However, there is a broader point to be made. I frequently have someone tell me that “those two countries won’t go to war because it’s bad for business.” The assumption is that if two countries trade a lot with each other, then they won’t do anything to disturb that trade.

I have frequently heard this argument with regard to China and Taiwan. “China won’t invade Taiwan,” I am told, “because it’s bad for business.” And yet, Britain declared war on Nazi Germany, even though it was bad for business. In fact, if war were prevented because it was bad for business, then there would almost never be any wars.

But now we see that just the opposite is true. If two countries have strong trade relations, then trade simply becomes another weapon of war, in the form of sanctions. Whether sanctions ever actually accomplish anything useful is highly questionable, but trade does not prevent war. BBC and Sputnik News (Moscow)

Turkey’s Erdogan ‘saddened’ by downing of Russia’s warplane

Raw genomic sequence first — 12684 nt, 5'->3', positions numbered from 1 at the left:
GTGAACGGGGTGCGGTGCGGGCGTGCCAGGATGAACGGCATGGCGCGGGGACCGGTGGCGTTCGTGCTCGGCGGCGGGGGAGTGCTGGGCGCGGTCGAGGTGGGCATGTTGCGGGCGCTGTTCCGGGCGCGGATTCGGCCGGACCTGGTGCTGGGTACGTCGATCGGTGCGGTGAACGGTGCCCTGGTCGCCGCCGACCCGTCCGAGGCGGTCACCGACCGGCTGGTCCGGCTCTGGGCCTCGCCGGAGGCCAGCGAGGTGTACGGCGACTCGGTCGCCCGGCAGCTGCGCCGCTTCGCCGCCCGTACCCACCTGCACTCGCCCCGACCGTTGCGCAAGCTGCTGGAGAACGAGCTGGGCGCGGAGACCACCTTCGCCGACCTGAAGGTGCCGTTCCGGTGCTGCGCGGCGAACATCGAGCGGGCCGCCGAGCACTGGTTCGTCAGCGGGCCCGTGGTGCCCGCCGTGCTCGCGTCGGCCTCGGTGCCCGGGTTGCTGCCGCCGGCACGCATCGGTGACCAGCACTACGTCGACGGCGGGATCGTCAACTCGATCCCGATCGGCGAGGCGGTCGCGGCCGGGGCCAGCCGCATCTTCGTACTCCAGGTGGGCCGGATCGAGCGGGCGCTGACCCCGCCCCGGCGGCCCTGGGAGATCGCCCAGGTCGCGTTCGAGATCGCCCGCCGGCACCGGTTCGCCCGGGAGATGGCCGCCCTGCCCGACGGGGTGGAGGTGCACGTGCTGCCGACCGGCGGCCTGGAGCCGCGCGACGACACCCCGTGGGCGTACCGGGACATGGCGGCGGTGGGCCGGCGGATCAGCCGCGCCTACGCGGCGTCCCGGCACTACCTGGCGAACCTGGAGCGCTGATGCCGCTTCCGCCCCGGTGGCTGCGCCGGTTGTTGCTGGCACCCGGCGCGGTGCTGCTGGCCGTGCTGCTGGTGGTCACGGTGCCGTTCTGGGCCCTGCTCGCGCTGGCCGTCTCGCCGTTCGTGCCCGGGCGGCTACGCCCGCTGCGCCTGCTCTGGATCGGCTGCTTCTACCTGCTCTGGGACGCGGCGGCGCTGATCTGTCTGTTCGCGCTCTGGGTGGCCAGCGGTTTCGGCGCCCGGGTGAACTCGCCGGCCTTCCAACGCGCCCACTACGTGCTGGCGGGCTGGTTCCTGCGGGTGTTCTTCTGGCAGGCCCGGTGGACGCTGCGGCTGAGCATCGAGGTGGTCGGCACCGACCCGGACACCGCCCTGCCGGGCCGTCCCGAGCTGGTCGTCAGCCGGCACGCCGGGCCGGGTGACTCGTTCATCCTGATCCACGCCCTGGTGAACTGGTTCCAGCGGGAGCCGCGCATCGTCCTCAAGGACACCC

Turkey’s president Recep Tayyip Erdogan did not apologize for the downing of Russia’s warplane last week, but seemed to come close, when he said that he was “saddened”:

I’m really saddened by the incident. We wish it had never happened, but it happened. I hope something like this doesn’t happen again.

We hope that the issue between us and Russia does not escalate any further, become corrosive and have dire consequences in the future. […]

What we tell Russia is ‘Let’s resolve this issue between ourselves and within its boundaries. Let’s not make others happy by destroying our whole relationship. I think the U.N. Global Climate Change Summit to be held in Paris on Monday could be an opportunity to restore our relations. […]

Russia is important for Turkey as much as Turkey is important for Russia. Both countries cannot afford to give up on each other.

Actually, this statement sounds a bit desperate to my ear.

At any rate, Russia’s president Vladimir Putin has demanded a full apology, and says that he will not speak to Erdogan until Erdogan apologizes. So it seems unlikely that they will meet in Paris on Monday. Hurriyet (Ankara) and Al Manar (Lebanon)

KEYS: Generational Dynamics, Russia, Turkey, Syria, Khmeimim airbase, S-400, Georgia, Ukraine, Crimea, China, Taiwan, Britain, Nazi Germany, Recep Tayyip Erdogan, Vladimir Putin